Since the week I found out, I’ve not looked back. Having Toby was the best thing I’ve ever done. Motherhood is hard work, but the rewards, love and happiness it brings to your life are endless.

Getting fit after pregnancy – no more excuses

16 May

Final running race at six months pregnant

When I fell pregnant with Toby, I was super-keen on triathlon and in training for a Half Ironman. My weeks consisted of working, eating, sleeping, cycling, running and swimming and that was all there was to my life for a bit. I’d eat like a pig that had been starved for a year and it didn’t make a blind bit of difference to my weight.

Now, it must be said, this routine was at my most extreme and was in preparation for a half ironman. On the final few weekends before I found out I was pregnant, I completed the Tour of Wessex cycle, had a rather traumatic King of the Downs cycle experience and took part in the Duncton cycle ride. After throwing up on my handle bars, I realised that either I was overdoing it, or something wasn’t quite right. I was pregnant.

I started my pregnancy with the attitude that I could still exercise to the extreme, that I wouldn’t put on weight and that I could maintain my fitness. As the weeks and months passed, I realised my view was hugely unrealistic. I was in bed by 7.30pm some nights, could barely move by the end and as for getting up early for a spinning class – FORGET IT. Needless to say, the weight closed in on me and my fitness left.

All my crazy exercising ended just under two years ago and since then I find myself making excuses for not getting back into it. The problem is, I’m starting from scratch. During my pregnancy my stomach muscles split, which left me with a stark warning from the physio to let things heal before I start running again. I tried to get back into it after a while, but (and I can’t believe I am going to say this) I ended up wetting myself – I’m certainly not the first and I won’t be the last, but that just puts a girl off. The breastfeeding, especially at night, left me exhausted and finding the motivation to get up and get back into a fitness routine was beyond impossible.

Last summer, when Toby was around 4 months, I got on my bike each week and did a few rides. We spent the summer in our VW Campervan driving around France and I got the chance to do some amazing cycling. I climbed 2/3 of Mont Ventoux, but had to turn around to get back for Toby’s breastfeed… well, that was my excuse. This is the first time I am admitting to this; the real reason I turned around was because it was just too painful. I was a lot heavier than before and I simply couldn’t get to the top. I was weak! I did, however, make it at a snail’s pace up Alp D’Huez. At the top, I remembered why I loved cycling. BUT ON EACH OCCASION I FELT HORRID. I just didn’t have the fitness to enjoy it and with a baby you can make excuses.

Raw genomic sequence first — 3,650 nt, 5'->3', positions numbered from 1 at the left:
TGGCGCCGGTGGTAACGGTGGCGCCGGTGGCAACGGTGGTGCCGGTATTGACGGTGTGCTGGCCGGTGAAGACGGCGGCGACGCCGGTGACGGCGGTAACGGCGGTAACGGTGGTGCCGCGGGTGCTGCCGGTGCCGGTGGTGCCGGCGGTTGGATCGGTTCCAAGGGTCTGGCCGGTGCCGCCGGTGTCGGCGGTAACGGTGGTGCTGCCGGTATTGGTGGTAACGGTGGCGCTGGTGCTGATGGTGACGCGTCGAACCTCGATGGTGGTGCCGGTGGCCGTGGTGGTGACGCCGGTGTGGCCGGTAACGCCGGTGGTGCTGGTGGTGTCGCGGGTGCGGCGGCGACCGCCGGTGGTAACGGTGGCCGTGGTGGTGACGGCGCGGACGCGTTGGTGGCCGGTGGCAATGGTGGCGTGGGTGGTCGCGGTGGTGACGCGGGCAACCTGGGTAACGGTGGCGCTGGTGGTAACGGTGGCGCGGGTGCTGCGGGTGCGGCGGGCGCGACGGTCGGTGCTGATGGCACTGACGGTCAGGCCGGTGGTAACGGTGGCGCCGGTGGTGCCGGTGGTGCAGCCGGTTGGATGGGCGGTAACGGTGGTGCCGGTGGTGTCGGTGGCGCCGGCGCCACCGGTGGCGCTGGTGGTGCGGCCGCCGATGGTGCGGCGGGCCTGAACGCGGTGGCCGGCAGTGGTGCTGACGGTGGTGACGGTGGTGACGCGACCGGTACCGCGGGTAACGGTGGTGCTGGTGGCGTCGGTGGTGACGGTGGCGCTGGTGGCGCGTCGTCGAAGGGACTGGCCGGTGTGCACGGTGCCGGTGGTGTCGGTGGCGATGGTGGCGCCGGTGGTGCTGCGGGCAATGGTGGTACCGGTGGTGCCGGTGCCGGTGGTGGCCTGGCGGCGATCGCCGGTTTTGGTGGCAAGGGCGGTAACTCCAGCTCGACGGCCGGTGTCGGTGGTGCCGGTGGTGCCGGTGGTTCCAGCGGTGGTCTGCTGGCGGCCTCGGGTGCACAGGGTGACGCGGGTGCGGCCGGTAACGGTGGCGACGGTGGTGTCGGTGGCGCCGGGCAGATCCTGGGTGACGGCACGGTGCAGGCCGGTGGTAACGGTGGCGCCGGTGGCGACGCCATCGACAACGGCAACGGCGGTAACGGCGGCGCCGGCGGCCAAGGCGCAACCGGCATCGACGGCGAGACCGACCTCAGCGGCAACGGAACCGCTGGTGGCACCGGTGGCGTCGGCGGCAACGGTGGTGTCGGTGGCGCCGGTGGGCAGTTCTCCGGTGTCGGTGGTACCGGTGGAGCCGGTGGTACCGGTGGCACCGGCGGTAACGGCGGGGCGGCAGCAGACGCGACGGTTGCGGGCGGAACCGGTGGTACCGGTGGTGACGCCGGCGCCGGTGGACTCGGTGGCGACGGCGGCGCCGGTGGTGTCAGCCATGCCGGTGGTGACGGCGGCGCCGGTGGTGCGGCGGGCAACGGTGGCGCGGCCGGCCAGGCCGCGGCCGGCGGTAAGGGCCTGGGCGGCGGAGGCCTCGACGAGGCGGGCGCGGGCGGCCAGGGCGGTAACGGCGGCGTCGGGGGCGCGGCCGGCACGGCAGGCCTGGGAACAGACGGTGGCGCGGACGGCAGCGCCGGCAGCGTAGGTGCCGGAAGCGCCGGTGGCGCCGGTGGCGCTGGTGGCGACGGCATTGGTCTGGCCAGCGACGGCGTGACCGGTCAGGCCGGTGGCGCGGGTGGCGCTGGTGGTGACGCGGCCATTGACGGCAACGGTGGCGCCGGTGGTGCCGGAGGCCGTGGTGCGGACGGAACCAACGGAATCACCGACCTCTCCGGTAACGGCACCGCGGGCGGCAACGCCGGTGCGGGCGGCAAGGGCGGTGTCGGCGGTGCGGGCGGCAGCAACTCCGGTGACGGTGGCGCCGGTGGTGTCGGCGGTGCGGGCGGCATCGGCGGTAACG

Last week the excuses ended. Toby is now 15 months, my body has recovered from labour and he’s sleeping okay (ish). I’m now working from home and there is time. No more crap excuses. I have a buggy I can both run and cycle with and I live next door to Richmond Park.

I’ve thrown myself in at the deep end with the cycling. Yesterday – with a little help from my friends – I cycled 60 miles in the Duncton sportive. I was slow and it hurt, but it’s meant to hurt and I’ll get faster. Next week I’m signed up to the King of the Downs bike ride, which should be interesting. It’ll be slow and it’ll hurt and there will be times I will doubt my post-pregnancy self. The week after we’re heading to the Tour of Wessex for a 76 mile ride. I have legitimate doubts about finishing this one, but nothing ventured, nothing gained and I can’t keep hiding behind a wall of nappies. Wish me luck.

I like to ride my tricycle; I like to ride my trike

5 May

IM Trike takes gold

Toby’s first Christmas present was a tricycle, an IM Trike to be exact. Aimed at newbies to the cycling world, it provides pedal free speed for the adventurous 12 month+. A pedal-less model, the trike is giving Toby the chance to master the art of balance before taking to two wheels, lycra and cleated pedals (watch out Armstrong).

Its wooden frame and rubber wheels give it a simple, clean (until food or dirt is thrown on it) design and the wide wheels allow Toby to remain upright at least 95 per cent of the time. When he does fall, the bike generally stays standing, allowing Toby to hold on and tumble slowly. This gives a quick footed adult time to rush to his rescue. Its handling isn’t something Jeremy Clarkson would write home about, but I’m not sure this is an issue for a small person.

Not only is it a dream for Toby to use, but it is rather aesthetically pleasing. The bright colours (blue, go-fast red and yellow) add to the fun of this trike. When Toby opened it on Christmas day (or rather pulled the bow off it; we are lazy, couldn’t be bothered to wrap it and figured he’d not remember anyway), he was a little bit too young and small for it, but as soon as he turned 1 the adjustable seat allowed him to get his stubby legs over the bar and gave him a real chance to get in the saddle. He’s hardly been off it since. Come rain or shine – indoors or out – this trike provides hours of activity, allowing me to drink my tea in peace… and for under £30… 10/10 I’d say.